Runners World Magazine recently featured a new six month study published in the journal Nutrition which suggests that switching to a vegetarian diet may be the key to weight loss and a lot of athletes seems to be taking notice.
The study covered a group of adults who were overweight or already obese and divided them into five different dietary groups. The first group was placed on a strict Vegan diet and were allowed no meat products at all. The second group was Vegetarian, which means they had no meat but were allowed dairy and eggs. The third group were placed on a Pesco-Vegetarian (also called Pescetarian) diet which added fish to the vegetarian diet. The fourth group was placed on a Semi-Vegitarian diet which permitted red meat no more than once a week and chicken no more than 5 times a week. The fifth and final group was allowed to have a omnivorous diet with no restrictions on the types of food they could have.
Other than the limitations of their specific groups, there were no other restrictions placed on the study participants. They were told to simply eat until feeling satisfied and were encouraged to make low-fat choices. They were followed for a six month period and without any calorie limitations or other changes they recorded the average amount of weight loss for each group.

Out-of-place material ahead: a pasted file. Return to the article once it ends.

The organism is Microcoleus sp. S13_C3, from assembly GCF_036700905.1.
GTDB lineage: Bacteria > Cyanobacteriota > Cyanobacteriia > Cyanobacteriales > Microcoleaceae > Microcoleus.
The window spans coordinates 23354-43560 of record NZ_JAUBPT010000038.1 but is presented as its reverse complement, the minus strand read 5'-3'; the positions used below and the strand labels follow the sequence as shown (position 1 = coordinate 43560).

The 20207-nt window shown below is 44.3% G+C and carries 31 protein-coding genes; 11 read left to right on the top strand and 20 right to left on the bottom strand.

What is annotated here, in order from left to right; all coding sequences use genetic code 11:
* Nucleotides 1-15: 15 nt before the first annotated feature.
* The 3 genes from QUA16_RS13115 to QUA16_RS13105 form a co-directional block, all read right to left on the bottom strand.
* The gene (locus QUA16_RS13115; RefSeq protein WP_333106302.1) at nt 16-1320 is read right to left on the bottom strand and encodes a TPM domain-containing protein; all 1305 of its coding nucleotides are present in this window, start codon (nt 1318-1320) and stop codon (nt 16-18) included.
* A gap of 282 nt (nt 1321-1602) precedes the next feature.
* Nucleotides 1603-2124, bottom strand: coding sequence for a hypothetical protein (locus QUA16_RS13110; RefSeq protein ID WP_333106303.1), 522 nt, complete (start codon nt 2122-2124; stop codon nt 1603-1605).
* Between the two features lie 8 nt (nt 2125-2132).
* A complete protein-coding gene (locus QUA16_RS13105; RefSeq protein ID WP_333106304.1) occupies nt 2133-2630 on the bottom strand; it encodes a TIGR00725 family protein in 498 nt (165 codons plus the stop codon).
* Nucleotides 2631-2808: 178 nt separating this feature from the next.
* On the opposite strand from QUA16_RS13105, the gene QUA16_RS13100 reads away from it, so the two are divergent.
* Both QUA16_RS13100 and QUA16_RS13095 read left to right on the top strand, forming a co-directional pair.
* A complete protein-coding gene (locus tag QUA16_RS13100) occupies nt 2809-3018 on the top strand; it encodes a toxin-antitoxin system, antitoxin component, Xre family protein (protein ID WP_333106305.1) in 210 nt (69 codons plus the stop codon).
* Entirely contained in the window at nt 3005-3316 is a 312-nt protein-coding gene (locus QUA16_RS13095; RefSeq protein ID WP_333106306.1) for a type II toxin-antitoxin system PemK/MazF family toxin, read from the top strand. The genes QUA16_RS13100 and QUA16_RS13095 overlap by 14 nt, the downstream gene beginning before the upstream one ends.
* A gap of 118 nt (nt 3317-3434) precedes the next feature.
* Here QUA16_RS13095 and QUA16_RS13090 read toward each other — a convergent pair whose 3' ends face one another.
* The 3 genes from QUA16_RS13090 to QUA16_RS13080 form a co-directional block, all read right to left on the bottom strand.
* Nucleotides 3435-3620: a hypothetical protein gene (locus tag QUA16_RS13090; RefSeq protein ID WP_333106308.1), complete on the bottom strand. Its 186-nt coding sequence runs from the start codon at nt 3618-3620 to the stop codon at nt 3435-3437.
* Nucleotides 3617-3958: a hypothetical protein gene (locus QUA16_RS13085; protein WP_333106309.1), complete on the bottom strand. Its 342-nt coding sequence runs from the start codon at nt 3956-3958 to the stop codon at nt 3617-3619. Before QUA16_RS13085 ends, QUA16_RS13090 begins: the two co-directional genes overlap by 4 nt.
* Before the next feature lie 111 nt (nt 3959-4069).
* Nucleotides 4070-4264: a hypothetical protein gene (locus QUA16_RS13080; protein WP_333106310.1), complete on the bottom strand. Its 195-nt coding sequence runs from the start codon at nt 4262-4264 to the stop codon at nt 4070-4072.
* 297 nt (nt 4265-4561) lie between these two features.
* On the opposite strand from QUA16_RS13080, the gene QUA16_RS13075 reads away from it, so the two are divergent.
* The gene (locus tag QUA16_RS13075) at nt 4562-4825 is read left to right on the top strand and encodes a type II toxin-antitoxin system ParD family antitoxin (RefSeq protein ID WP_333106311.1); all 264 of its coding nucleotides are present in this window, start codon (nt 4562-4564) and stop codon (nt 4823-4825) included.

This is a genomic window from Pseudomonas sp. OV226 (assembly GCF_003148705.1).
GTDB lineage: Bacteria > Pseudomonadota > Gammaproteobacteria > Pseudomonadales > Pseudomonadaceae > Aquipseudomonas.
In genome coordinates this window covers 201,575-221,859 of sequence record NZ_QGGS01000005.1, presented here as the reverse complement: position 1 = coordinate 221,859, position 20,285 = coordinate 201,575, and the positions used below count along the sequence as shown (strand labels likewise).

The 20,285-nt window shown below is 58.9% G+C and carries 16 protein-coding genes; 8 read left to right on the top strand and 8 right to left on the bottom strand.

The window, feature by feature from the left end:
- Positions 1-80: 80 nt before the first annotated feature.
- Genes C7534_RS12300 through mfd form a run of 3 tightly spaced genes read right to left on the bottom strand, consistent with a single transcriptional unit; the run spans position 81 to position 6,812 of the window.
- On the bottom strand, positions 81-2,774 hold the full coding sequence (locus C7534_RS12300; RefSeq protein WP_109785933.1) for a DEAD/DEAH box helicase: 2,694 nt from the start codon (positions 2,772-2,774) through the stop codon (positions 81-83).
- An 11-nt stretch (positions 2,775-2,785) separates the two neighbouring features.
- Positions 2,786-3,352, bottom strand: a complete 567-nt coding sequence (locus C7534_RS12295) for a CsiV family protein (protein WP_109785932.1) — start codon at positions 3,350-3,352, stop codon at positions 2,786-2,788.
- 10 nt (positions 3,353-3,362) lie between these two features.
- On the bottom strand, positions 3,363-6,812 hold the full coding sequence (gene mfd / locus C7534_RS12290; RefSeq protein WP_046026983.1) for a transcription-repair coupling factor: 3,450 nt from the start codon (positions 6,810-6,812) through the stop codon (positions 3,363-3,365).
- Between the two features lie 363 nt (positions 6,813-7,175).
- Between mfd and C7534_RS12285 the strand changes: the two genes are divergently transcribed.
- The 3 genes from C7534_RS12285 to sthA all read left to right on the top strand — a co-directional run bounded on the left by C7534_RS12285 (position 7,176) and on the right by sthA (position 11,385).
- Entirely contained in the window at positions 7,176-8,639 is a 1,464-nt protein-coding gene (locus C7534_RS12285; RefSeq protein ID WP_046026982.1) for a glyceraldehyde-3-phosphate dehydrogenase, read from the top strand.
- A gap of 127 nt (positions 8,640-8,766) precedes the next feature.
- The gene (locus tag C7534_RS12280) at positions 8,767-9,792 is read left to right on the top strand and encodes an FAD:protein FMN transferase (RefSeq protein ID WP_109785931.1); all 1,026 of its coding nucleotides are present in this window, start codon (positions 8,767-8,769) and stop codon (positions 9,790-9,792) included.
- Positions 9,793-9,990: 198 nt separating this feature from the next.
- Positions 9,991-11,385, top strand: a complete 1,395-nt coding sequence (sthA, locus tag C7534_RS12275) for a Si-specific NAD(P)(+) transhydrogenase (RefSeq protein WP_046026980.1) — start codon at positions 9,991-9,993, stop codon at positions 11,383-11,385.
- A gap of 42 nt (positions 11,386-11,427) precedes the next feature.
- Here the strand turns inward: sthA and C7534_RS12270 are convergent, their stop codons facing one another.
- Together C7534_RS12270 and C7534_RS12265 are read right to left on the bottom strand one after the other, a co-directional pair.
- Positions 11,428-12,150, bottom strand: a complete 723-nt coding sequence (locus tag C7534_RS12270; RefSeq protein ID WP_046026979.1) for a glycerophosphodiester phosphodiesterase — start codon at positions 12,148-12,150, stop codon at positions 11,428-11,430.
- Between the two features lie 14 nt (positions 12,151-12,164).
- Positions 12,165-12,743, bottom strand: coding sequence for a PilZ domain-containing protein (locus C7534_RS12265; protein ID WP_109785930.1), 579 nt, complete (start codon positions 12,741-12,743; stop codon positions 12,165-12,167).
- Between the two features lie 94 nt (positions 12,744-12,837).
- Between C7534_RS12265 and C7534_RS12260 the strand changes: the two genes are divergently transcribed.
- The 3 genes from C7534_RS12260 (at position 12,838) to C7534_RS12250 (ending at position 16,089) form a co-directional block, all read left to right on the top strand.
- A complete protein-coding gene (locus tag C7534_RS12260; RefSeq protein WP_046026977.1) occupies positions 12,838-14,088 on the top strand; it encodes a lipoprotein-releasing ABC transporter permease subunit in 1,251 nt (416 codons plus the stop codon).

Those in the Vegan and Vegetarian groups ended with the most weight loss with 7.6 pounds and 6.3 pounds lost for each. The other groups only saw about half the amount of weight loss as the other groups with an average of 3.2 pounds for both the Pesco-Vegetarian and the Semi-Vegetarian groups. The weight loss for the omnivore group saw little change as well with an average of only 3.1 pounds.
This of course is not surprising to many nutritionists and health care specialist who have been advocating a vegetarian, whole foods, plant-based diet which has been yielding some promising health benefits in addition to this new study. It has been so promising, in fact, that a number of athletes have recently been advocated for the health benefits of a Vegetarian diet, including pro-wrestler Austin Aries who has recently challenged young people to go vegan in a peta2 campaign. He's in good company, too; Iron-Man champion Dave Scott, basketball great Robert Parish, track star Carl Lewis, and football legend Joe Namath are all vegetarian athletes as well.
While some experts still debate on the health benefits of the Pesco-Vegetarian diet over the strictly vegetarian one, when it comes to weight loss, the veggies win over the meat eaters. And one thing that most health experts will agree on, whether for weight loss or general health, reducing the intake of meat in the diet can have a huge impact.
Would you try axing the meat to shed those extra pounds and improve your weight loss success?